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It follows years of discussion and fits into the school’s broader attempt to be more inclusive, he said.
The student handbook will be revised over the summer to clarify that students who aren’t employees are free to be in same-sex relationships so long as they’re not sexually active — the same expectation the school has for heterosexual students who are not married.
When Ryan Clements, a 25-year-old alumnus of Abilene Christian University, found out his alma mater was planning to ban some students’ same-sex dating relationships, he said it “hit home in a big way.” Clements, an openly gay Christian, said he felt pained “that a school that I loved and that gave me so much and that I tried to pour myself into when I was there would take this kind of action against students like me.” The private college in West Texas, affiliated with Churches of Christ, said earlier this month it would bar student employees from dating people of the same sex.
The policy already applies to faculty and staff at Abilene Christian.
Details about which student jobs will be subject to the dating prohibition will be released in the coming months.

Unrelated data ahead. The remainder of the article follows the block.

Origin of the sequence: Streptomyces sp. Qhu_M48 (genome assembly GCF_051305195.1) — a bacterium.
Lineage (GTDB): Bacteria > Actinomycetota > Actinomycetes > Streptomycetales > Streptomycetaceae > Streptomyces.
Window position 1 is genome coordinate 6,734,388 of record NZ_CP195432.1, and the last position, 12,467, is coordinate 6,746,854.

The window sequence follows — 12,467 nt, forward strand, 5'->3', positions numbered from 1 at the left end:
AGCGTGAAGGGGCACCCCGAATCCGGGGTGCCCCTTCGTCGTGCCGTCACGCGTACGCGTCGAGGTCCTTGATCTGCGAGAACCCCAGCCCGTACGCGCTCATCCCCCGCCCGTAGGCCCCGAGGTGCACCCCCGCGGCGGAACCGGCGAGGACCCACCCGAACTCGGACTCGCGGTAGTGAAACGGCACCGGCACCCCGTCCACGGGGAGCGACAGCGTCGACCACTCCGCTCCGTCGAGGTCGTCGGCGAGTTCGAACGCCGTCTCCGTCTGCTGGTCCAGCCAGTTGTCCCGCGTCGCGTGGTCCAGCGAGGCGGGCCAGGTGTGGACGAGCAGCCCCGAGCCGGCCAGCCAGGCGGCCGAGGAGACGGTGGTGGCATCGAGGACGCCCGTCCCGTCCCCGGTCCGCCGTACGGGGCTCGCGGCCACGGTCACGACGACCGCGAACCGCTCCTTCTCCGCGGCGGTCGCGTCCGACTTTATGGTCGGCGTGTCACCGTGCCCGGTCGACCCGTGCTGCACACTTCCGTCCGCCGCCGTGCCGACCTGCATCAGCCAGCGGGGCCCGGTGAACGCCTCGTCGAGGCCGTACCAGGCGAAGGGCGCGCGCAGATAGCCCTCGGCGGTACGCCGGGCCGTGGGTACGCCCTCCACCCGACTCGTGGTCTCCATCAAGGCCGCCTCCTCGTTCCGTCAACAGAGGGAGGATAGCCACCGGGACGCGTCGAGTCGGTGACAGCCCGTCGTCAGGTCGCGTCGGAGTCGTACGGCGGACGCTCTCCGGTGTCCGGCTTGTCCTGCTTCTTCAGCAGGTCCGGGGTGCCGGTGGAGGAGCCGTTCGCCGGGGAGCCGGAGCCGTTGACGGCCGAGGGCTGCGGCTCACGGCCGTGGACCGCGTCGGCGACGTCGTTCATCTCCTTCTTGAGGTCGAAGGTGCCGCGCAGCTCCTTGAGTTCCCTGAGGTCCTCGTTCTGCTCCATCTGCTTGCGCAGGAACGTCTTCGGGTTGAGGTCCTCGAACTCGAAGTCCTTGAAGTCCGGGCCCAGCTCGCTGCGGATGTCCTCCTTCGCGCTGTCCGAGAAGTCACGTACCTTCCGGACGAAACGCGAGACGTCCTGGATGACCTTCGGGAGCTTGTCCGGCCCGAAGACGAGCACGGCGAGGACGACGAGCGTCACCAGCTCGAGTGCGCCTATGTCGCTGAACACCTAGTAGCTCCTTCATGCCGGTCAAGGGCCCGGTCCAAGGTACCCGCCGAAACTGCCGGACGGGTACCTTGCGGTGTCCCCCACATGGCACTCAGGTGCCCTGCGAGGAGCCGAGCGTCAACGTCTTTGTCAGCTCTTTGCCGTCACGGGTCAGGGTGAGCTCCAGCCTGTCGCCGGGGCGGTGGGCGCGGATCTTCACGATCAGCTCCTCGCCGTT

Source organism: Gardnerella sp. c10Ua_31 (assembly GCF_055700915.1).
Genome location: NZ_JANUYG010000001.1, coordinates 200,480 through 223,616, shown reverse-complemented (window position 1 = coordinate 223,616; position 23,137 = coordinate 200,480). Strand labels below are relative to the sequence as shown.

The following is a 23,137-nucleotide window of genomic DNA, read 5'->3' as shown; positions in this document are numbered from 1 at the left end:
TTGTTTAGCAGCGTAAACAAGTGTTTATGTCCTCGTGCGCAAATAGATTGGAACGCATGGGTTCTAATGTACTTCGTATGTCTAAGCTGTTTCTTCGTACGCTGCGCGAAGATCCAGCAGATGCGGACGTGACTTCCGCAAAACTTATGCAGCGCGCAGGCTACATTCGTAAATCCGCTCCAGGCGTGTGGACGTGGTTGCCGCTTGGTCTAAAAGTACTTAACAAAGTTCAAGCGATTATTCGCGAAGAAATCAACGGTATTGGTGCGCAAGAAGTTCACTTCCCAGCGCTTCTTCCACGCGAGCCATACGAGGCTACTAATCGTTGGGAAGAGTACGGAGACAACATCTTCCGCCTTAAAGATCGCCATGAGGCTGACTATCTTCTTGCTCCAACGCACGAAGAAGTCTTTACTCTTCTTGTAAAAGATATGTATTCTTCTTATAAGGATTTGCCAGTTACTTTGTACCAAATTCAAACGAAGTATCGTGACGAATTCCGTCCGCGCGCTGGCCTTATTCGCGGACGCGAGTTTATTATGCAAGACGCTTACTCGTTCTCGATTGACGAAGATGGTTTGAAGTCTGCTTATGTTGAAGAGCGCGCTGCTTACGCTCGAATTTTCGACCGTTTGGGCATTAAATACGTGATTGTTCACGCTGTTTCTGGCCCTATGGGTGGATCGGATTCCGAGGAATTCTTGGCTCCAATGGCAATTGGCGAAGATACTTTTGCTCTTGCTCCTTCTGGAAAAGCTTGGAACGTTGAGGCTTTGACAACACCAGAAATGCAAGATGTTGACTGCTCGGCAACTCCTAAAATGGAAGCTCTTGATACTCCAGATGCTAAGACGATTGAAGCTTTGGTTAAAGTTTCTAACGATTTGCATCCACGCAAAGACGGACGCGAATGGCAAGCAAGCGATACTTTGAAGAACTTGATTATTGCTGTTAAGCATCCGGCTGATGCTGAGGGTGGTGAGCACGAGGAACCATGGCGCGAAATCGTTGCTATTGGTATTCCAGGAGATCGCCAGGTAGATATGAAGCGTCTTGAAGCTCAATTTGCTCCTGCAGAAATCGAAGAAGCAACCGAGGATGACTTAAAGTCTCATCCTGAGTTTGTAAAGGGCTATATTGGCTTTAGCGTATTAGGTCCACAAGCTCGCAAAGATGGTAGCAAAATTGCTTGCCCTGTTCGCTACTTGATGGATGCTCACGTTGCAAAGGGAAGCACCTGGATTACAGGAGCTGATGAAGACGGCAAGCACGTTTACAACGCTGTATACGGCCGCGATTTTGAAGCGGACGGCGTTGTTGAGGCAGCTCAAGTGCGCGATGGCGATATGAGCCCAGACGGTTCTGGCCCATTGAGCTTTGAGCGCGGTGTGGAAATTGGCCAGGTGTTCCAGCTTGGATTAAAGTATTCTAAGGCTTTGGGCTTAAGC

And Schubert has already said that some positions will be exempt because oversight bodies like accreditors and the NCAA “have certain standards that they are also interested in ensuring are in-place and intact.” “We want to be careful that in those circumstances and situations that we are not taking any positions that are contrary with the standards that we've agreed to uphold,” Schubert said.
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While school leaders are reluctant to risk losing their accreditation or ability to participate in the NCAA, they seem less worried about being policed by the U. The statute is now widely understood to ensure students are treated equitably in housing, admissions and athletics regardless of their gender identity, too.“We’ve heard from some that are upset we’re not taking a more open and affirming approach” and others who worry the school is becoming too permissive of actions “inconsistent with our theology.” Walking that tightrope has proven difficult for religious schools.Some schools, like Baylor University and Abilene Christian, have tried to rejigger their conduct codes.This carve-out was little-known before 2015, when a report from the Human Rights Campaign noted that dozens of faith-based schools had asked the federal government for waivers confirming they need not comply with parts of the statute.More than 253 exemptions, including for East Texas Baptist University and Howard Payne University, had been granted by 2016.
And a school conduct code has, for years, said sexual relations should only take place within a marriage between a man and a woman.